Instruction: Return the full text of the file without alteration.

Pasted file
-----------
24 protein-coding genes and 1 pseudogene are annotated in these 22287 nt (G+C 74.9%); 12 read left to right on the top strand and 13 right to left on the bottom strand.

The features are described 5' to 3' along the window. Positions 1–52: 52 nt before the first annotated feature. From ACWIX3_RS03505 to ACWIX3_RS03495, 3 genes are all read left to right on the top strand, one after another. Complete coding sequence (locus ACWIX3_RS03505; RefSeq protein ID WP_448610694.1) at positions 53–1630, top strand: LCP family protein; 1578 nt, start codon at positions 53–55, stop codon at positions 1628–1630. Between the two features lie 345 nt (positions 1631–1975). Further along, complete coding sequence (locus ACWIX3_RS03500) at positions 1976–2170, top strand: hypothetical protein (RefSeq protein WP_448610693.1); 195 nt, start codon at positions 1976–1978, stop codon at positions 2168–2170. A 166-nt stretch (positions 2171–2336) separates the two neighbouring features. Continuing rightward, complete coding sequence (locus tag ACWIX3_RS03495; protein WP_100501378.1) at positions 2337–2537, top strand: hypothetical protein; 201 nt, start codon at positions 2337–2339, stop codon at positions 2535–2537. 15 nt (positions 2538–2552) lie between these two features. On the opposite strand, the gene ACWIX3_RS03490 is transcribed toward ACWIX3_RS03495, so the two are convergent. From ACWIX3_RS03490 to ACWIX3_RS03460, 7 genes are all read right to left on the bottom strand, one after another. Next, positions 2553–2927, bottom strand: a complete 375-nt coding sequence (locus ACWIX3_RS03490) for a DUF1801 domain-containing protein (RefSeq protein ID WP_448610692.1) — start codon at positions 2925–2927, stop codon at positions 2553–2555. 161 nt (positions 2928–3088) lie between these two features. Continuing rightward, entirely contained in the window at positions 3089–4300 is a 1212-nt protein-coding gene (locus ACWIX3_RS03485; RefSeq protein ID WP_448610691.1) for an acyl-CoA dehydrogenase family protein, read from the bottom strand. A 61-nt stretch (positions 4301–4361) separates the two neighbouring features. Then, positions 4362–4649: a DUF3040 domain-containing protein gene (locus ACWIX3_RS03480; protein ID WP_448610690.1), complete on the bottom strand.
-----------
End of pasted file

24 protein-coding genes and 1 pseudogene are annotated in these 22287 nt (G+C 74.9%); 12 read left to right on the top strand and 13 right to left on the bottom strand.

The features are described 5' to 3' along the window. Positions 1–52: 52 nt before the first annotated feature. From ACWIX3_RS03505 to ACWIX3_RS03495, 3 genes are all read left to right on the top strand, one after another. Complete coding sequence (locus ACWIX3_RS03505; RefSeq protein ID WP_448610694.1) at positions 53–1630, top strand: LCP family protein; 1578 nt, start codon at positions 53–55, stop codon at positions 1628–1630. Between the two features lie 345 nt (positions 1631–1975). Further along, complete coding sequence (locus ACWIX3_RS03500) at positions 1976–2170, top strand: hypothetical protein (RefSeq protein WP_448610693.1); 195 nt, start codon at positions 1976–1978, stop codon at positions 2168–2170. A 166-nt stretch (positions 2171–2336) separates the two neighbouring features. Continuing rightward, complete coding sequence (locus tag ACWIX3_RS03495; protein WP_100501378.1) at positions 2337–2537, top strand: hypothetical protein; 201 nt, start codon at positions 2337–2339, stop codon at positions 2535–2537. 15 nt (positions 2538–2552) lie between these two features. On the opposite strand, the gene ACWIX3_RS03490 is transcribed toward ACWIX3_RS03495, so the two are convergent. From ACWIX3_RS03490 to ACWIX3_RS03460, 7 genes are all read right to left on the bottom strand, one after another. Next, positions 2553–2927, bottom strand: a complete 375-nt coding sequence (locus ACWIX3_RS03490) for a DUF1801 domain-containing protein (RefSeq protein ID WP_448610692.1) — start codon at positions 2925–2927, stop codon at positions 2553–2555. 161 nt (positions 2928–3088) lie between these two features. Continuing rightward, entirely contained in the window at positions 3089–4300 is a 1212-nt protein-coding gene (locus ACWIX3_RS03485; RefSeq protein ID WP_448610691.1) for an acyl-CoA dehydrogenase family protein, read from the bottom strand. A 61-nt stretch (positions 4301–4361) separates the two neighbouring features. Then, positions 4362–4649: a DUF3040 domain-containing protein gene (locus ACWIX3_RS03480; protein ID WP_448610690.1), complete on the bottom strand.